It is my only option or else I will wind up just spinning my gears in perpetuity with my next ‘day job.’ I will be 29 in three months. It sounds young, but it’s not. I need to commit to something or spend my life with regrets.

Complacency is awful. It is laziness. Most importantly- it is misery. The only thing stopping you from achieving your dreams is you. The reality is, I probably have more savings than many going out West. The reality is, I’ll find something – even if it’s not in film to start. Complacency is the result of lack of confidence, and to take risk requires confidence. Believe in yourself, it’s a small first step.

I wish it didn’t take such an awful set of events to force me to act. Yet I take my newfound situation as a blessing. This is the best thing that could’ve happened to me because it’s forced me out of complacency. If you find yourself spinning wheels, acknowledge it and take power over your situation in life before some awful external event does for you.

“You’re not the right fit for us at this time,” HR said. I couldn’t agree more. NY isn’t the right fit either. I’ve known that for a while. Now I act on it.

Reject complacency or forever live life with regrets. Life is an adventure, go explore.

Are You The Weakest Link?

Gossip. It’s the office politics, the high school cafeteria chatter — and it’s the talk you pick up spending long hours on set or in the company of high profile people. If you want to continue to work among them, you better reassess your priorities when it comes to gossip.

This may seem like really straightforward advice but there’s a number of areas where it’s easy to give yourself a bad reputation without realizing it. So here are three things to avoid doing to prevent the label of gossiper and untrustworthy person.


You go to work for a production, maybe even as an assistant to a director or producer. A writer from Variety, or perhaps a prominent film blog asks you for an update. You know never to leak anything to the press without consent from your boss, except they know that too. So they ask you to confirm something or use language like it’s already known. Unless your response is “no comment,” you’ve betrayed your boss and the production.

Yes, this true even if it’s just a small tidbit of information. Why? Because you’ve shown yourself to be untrustworthy. If you’re willing to leak a little detail, what’s to say you won’t leak something larger or more juicier? When working with above the line people, it behooves you to reveal nothing as discretion is of the utmost importance. Failure to be airtight in protecting their private life or active projects from leaks will jeopardize your position.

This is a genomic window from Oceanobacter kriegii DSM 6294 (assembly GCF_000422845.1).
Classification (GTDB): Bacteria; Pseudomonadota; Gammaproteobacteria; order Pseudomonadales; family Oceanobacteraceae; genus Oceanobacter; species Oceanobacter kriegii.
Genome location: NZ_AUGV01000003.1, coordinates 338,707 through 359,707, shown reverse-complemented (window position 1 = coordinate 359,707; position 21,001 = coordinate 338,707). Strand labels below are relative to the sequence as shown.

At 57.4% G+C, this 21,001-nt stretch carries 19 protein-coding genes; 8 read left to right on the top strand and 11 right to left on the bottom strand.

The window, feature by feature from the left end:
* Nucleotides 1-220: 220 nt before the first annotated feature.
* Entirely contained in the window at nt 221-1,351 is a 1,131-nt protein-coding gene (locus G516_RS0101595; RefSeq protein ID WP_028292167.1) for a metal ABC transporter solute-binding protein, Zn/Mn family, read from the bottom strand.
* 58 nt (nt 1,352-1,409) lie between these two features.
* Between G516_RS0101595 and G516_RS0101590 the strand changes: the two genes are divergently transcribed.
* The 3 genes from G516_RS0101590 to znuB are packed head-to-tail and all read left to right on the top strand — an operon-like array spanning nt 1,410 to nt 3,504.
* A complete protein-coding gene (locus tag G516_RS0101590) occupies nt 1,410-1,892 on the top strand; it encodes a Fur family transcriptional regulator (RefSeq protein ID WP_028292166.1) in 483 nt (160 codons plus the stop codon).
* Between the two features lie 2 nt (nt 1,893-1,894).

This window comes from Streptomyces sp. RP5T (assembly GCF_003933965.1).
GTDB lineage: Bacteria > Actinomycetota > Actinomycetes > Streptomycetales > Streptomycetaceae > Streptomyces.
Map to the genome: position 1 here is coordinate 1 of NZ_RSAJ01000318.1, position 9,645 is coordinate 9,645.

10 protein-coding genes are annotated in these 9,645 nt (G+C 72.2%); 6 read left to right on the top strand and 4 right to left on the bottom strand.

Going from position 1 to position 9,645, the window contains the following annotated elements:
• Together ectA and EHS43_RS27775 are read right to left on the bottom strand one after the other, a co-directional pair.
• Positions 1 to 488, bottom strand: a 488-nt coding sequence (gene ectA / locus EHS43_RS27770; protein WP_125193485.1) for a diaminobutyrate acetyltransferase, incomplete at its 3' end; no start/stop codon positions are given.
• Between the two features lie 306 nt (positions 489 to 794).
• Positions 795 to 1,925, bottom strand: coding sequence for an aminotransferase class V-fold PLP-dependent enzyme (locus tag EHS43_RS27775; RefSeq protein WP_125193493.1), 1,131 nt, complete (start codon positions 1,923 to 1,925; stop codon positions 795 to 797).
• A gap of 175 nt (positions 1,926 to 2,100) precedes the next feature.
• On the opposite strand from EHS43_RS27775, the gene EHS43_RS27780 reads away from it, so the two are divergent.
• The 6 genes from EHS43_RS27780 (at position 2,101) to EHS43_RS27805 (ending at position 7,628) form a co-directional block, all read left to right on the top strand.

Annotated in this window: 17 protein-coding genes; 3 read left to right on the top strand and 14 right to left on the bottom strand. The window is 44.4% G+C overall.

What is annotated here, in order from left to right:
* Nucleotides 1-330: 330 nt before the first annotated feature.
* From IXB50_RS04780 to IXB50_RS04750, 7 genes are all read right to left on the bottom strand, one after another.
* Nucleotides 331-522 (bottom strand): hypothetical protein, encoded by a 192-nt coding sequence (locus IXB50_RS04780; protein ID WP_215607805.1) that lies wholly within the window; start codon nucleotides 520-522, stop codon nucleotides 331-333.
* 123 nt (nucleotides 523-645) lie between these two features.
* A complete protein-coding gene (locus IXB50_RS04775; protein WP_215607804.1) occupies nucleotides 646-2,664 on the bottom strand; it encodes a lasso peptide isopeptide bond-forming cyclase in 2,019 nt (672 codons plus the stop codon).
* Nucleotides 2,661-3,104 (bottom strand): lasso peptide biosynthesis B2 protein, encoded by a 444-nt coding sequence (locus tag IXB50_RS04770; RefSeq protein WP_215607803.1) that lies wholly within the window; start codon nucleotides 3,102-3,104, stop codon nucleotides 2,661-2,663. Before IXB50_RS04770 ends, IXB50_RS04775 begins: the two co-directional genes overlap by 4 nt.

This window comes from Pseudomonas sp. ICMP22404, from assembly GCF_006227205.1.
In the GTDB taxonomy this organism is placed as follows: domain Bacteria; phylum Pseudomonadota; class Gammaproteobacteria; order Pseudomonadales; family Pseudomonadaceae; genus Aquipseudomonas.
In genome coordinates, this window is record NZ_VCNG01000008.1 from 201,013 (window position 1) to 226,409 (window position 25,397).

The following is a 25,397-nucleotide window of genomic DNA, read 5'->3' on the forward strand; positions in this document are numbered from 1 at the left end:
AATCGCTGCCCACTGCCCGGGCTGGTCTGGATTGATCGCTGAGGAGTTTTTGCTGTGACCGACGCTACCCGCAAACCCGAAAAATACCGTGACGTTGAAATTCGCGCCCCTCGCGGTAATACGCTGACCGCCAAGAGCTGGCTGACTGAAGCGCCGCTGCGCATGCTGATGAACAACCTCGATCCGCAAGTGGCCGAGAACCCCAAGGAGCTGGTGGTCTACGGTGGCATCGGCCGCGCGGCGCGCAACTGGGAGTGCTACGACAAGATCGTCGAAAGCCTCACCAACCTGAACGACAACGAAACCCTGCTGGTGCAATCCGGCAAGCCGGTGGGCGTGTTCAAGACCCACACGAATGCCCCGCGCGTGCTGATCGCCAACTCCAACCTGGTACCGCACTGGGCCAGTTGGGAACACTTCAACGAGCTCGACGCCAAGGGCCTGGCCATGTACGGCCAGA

A blog. Twitter. Maybe an anonymous message board used by industry folks. People love to anecdotally reveal their experiences in the business. The problem is if someone really wanted to they could figure out who or what you’re talking about.

I’m guilty of this myself on twitter and even on this blog. I even gave a former mentor a code name — now I avoid even subtweets aimed at him less someone try and put pieces together. I still very much want to work for him, and know not to reveal his identity. I am loyal and would never leak anything.

Always be wary how you come across on social media. The smartest working for those above the line just delete theirs or avoid interacting much online. You’re someone’s right hand – you shouldn’t be too accessible. You DEFINITELY shouldn’t be revealing things unintentionally, no matter how vague you think you’re being – you’re probably not.


I’ve actually worked with people that would feed bull shit just to see if you’d repeat it. This is especially prevalent in set or crew work. Someone would start a rumor, just to see if you’d spread it. The idea is to test and see if you’re a loquacious person. By making it seem like they’re just in the know, gossiping themselves, they give the impression they’re in on it too. The reality is they’re testing you and this is their means of doing so.

The best way to avoid failing this test is to just not repeat things told to you. Even if you saw something firsthand, just don’t say anything. Don’t spread rumors yourself. Don’t trust the person telling you stories – chances are they’re feeling you out. Can you blame them? In a business that operates on maximum discretion trust is essential.

So those are my three main ways that you may unintentionally be labeled a gossipy person. Be aware of it, strive for self awareness and adopt a lower profile if need be. Keeping a highly active twitter or talking to the press is not worth sacrificing your career over. Being an assistant or even a writer on a studio payroll requires maximum discretion and selectivity in online presence. In fact deleting this blog and wiping my twitter is the best indication that I have moved on to bigger things or am working with VIPs 😉

New Capitalism

Earlier this morning I came across a provocative headline for a Forbes article on Facebook — “If It Doesn’t Change, Capitalism Will Starve Humanity by 2050.”

Meant to illicit clicks, it did its job. I read through the article but found myself somewhat perplexed by its conclusion – that we must adopt “new capitalism.”

What is this ‘new capitalism’ you might ask? Quite simply, what the author unintentionally advocated for was Marxism. While he used examples of start-up culture to illustrate the idea of labor owning the means of their production – it is not Silicon Valley who founded this economic philosophy. Unfortunately, here in America we’ve been sold a bad bill of goods about democratic socialism and its underlying Marxist philosophy because our schools have long indoctrinated us against anything but capitalism.